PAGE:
When you have a premature baby…

This is a guest post by my friend Silke. She had two premature sons:  Max, born at 25 weeks and Felix, born at 28 weeks. She recently has put much effort into the launch of the Hearts Milk Bank, a not-for-profit social enterprise, which will soon operate in Greater London to fill the current shortages of donor milk in the area. Today, it’s World Prematurity Day and Silke wrote this post to educate us on the care of premature babies and the importance of donating milk.

silke-2Felix, born at 28 weeks, day 0 of his life

Pregnancy, we all know, for some women is pure bliss and for others a more arduous affair. But no matter how high or low you are feeling during pregnancy, nothing can prepare you for a premature birth.

My name is Silke and I live in London with my family. I am a mum of three, Lia, Max and Felix. My first pregnancy was easy. Lia was born at 37 weeks, which is not unusual. Labour was quick but all went well. Lia grew up and after a few years we tried for a second baby. The pregnancy was fine; I was healthy and happy to be having a second baby soon.
But then things went wrong. From one moment to the other I started having contractions at 25 weeks gestation. Doctors tried to stop labour unsuccessfully and 3 days later Max was born. He was a tiny boy, weighing only 750g (which is an average weight for a 25-weeker). Max was transferred to one of the UK’s best neonatal units, NICU. However, despite the best care, he passed away.
To loose Max was devastating and it took a long time to accept what had happened. Doctors did not know why I went into early labour and it seemed that we had just been unlucky. After a while we felt that our family wasn’t complete yet. We decided we could not possibly be unlucky a second time and tried again for a baby. I fell pregnant with Felix.

Having had a preterm baby, I was under close observation and had scans and blood tests regularly to keep a close eye on my pregnancy. All was fine, but still I stopped working at 24 weeks and took it easy. In the end we made it to 28 weeks with Felix. He too spent time on a NICU but luckily made it and is now a happy and healthy three-year-old boy.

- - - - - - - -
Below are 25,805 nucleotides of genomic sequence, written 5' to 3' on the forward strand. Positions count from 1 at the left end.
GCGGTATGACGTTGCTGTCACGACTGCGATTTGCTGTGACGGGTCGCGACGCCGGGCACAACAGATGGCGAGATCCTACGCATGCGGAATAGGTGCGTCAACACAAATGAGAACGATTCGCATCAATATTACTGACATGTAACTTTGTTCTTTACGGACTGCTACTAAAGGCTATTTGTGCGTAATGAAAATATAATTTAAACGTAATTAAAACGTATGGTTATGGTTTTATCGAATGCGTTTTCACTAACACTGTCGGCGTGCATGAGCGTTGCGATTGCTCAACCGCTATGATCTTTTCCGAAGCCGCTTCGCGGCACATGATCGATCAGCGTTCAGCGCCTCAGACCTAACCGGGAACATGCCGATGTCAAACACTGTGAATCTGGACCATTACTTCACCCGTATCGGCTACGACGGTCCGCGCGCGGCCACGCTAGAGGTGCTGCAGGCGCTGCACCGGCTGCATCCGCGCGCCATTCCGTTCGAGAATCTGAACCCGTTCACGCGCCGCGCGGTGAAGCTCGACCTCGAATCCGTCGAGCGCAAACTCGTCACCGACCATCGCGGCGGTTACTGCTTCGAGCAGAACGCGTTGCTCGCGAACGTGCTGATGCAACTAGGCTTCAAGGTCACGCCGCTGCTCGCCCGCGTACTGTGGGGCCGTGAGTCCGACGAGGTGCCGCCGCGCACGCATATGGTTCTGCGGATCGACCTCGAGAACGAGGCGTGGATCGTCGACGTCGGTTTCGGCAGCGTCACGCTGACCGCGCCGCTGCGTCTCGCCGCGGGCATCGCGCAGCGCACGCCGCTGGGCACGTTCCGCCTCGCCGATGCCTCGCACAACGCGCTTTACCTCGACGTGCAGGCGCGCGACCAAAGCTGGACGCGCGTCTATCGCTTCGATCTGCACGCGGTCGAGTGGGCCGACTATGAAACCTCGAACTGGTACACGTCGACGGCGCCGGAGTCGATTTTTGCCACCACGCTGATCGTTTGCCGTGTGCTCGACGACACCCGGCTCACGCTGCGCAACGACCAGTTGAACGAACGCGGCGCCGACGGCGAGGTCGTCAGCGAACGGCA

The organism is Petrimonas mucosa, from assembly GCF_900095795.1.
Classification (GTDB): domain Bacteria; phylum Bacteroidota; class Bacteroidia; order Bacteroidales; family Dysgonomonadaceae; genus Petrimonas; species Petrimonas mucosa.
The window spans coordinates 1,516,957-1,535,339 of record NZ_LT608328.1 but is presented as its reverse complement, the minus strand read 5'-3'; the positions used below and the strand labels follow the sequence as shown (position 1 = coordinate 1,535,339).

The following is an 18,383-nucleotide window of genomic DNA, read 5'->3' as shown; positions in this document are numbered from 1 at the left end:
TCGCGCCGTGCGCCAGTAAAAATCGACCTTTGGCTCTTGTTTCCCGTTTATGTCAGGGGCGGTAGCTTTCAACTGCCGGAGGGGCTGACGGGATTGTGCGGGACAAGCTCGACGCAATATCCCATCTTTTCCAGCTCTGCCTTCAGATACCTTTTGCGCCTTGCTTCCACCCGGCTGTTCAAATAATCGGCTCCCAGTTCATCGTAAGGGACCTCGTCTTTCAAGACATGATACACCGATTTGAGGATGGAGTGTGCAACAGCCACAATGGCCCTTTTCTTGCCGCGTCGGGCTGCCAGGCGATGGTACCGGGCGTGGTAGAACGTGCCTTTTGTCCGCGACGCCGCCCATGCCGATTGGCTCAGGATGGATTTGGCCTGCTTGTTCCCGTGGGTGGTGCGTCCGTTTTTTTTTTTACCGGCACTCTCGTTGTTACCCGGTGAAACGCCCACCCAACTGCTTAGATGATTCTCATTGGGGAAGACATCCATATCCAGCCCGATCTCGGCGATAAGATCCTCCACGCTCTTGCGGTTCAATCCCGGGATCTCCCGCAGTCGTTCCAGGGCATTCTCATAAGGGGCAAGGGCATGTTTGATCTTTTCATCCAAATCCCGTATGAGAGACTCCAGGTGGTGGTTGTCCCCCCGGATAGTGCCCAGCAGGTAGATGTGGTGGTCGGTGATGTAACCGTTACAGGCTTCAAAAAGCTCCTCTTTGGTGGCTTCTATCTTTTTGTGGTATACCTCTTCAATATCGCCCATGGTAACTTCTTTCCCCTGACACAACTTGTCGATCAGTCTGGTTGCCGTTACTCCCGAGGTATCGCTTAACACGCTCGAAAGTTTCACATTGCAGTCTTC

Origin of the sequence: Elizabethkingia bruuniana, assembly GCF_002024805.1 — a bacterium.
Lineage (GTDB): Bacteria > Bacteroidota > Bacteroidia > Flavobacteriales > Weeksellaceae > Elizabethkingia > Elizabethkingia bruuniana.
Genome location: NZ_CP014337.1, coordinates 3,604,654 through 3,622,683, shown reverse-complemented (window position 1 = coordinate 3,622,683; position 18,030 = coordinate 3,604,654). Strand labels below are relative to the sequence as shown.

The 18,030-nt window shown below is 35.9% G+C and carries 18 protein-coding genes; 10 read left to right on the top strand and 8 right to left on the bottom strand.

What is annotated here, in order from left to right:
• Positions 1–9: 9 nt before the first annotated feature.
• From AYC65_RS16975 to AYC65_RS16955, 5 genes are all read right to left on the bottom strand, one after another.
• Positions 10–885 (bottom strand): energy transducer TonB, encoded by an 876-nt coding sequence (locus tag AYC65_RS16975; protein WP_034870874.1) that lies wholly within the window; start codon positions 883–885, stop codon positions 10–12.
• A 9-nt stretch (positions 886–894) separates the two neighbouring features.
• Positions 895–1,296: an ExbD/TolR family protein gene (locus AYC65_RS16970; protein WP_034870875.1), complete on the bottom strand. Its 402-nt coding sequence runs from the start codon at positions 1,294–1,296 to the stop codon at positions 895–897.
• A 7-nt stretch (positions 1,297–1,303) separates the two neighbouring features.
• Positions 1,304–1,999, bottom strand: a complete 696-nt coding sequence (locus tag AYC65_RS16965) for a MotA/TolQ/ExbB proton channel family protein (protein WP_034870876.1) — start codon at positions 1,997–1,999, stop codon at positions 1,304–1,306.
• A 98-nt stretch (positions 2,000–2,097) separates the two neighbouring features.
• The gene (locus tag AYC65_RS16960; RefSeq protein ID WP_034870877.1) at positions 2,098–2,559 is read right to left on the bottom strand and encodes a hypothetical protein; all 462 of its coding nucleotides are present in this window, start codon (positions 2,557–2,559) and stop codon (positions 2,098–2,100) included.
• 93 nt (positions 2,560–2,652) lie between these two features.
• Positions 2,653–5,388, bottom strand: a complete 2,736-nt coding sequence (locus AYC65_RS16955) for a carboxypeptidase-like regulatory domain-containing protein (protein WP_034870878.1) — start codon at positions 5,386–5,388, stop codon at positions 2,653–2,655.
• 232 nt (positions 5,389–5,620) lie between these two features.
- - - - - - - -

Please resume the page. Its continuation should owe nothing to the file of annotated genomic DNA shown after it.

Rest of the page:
Doctors still do not know why I give birth early.

silke-3Felix’ dad holding on to his dad’s thumb

Babies are increasingly born prematurely. In the UK for example, 70,000 babies (nearly 10% of all babies born) are born prematurely each year and the numbers are rising.
There are three gradations in prematurity: babies born between 24-28 weeks gestation, between 28-32 weeks and 32-37 weeks. There is a big leap in babies’ development especially around the 28 and 32 week mark. The care of premature babies depends mainly on three factors: their prematurity, the reason why they are born prematurely and how healthy the babies are the moment when they are born. In general, we can say that the earlier premature babies are born, the more difficult is their care.
When born, prematurely babies will spend time in an incubator, which keeps them warm. The earlier the babies are born the more difficulty they will have breathing, due to their underdeveloped lungs. There are various ways of helping babies to breath: a ventilator, if they are not able to breath by themselves; CPAP, which assists their breathing and blows air with slight pressure into their nose; and lastly oxygen tubes which are put under their noses with light oxygen flow. Both Max and Felix had all three before they were able to breath on their own.
To feed preterm babies is a rather medical procedure. In an ideal world, preterm babies are fed breast milk or donor milk through a tube. The feeding tube goes through their mouth or nose (if they do not need any breathing assistance) straight into their tiny stomachs. Only after 34-weeks gestation babies will have developed the sucking reflex and will be able to feed at the breast or bottle.
NICU nurses and neonatologists perform a lot of the medical care, but no matter how early the babies are born, the parents can still do a lot of the personal care of their little one(s):